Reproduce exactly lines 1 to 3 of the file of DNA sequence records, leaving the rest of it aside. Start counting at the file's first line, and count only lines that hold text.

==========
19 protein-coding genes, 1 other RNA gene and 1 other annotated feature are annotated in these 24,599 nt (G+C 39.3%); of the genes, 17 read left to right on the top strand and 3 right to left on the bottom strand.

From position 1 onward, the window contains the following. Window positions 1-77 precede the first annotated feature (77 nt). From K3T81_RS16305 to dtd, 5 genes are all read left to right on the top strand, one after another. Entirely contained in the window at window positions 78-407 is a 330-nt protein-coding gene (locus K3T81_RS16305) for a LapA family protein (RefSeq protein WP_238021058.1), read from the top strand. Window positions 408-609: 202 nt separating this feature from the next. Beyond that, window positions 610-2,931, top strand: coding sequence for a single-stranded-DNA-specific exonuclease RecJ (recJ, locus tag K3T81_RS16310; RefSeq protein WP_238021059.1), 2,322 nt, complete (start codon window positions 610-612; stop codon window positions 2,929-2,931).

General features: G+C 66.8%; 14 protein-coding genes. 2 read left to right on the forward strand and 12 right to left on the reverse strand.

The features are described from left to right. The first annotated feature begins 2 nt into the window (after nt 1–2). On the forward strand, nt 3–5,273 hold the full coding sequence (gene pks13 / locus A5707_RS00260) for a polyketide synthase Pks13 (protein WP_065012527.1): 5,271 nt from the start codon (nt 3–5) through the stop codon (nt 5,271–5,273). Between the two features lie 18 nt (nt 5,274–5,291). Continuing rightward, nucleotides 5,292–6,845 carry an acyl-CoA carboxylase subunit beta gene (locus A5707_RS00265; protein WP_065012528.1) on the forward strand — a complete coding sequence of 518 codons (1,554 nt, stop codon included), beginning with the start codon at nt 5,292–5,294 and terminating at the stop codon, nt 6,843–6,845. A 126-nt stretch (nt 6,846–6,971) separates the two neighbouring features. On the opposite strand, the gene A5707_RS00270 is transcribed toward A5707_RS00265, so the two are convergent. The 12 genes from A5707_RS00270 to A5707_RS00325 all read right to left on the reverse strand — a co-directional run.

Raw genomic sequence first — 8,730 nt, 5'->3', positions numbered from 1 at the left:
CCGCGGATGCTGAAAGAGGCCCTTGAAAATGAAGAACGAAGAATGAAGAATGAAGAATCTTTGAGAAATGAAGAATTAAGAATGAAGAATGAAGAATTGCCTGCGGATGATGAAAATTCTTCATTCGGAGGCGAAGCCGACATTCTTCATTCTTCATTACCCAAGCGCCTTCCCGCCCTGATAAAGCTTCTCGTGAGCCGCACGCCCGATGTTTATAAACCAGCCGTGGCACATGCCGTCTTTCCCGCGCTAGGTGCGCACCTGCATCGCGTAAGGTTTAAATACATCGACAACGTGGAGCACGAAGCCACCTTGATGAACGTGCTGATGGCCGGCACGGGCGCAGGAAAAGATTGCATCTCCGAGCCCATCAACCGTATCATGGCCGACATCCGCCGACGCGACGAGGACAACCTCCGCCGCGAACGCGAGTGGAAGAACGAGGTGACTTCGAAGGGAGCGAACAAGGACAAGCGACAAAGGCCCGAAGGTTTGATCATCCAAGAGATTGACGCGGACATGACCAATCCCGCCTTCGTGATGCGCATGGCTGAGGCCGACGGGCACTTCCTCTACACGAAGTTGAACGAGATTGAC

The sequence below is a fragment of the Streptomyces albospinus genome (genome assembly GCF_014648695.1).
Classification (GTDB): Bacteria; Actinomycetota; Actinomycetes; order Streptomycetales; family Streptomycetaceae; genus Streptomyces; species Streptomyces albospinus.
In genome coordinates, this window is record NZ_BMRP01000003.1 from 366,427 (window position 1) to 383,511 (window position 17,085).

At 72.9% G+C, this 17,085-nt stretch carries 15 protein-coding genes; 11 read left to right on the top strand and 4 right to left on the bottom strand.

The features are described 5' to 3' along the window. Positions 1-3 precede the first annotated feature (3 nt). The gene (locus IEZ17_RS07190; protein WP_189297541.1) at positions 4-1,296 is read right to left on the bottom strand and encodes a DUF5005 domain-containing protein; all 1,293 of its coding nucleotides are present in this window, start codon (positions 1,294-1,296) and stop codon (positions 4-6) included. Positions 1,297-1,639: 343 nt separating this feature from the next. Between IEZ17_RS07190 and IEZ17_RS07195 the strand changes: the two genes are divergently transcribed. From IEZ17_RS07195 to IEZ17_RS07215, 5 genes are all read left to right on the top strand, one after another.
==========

19 protein-coding genes, 1 other RNA gene and 1 other annotated feature are annotated in these 24,599 nt (G+C 39.3%); of the genes, 17 read left to right on the top strand and 3 right to left on the bottom strand.

From position 1 onward, the window contains the following. Window positions 1-77 precede the first annotated feature (77 nt). From K3T81_RS16305 to dtd, 5 genes are all read left to right on the top strand, one after another. Entirely contained in the window at window positions 78-407 is a 330-nt protein-coding gene (locus K3T81_RS16305) for a LapA family protein (RefSeq protein WP_238021058.1), read from the top strand. Window positions 408-609: 202 nt separating this feature from the next. Beyond that, window positions 610-2,931, top strand: coding sequence for a single-stranded-DNA-specific exonuclease RecJ (recJ, locus tag K3T81_RS16310; RefSeq protein WP_238021059.1), 2,322 nt, complete (start codon window positions 610-612; stop codon window positions 2,929-2,931).

General features: G+C 66.8%; 14 protein-coding genes. 2 read left to right on the forward strand and 12 right to left on the reverse strand.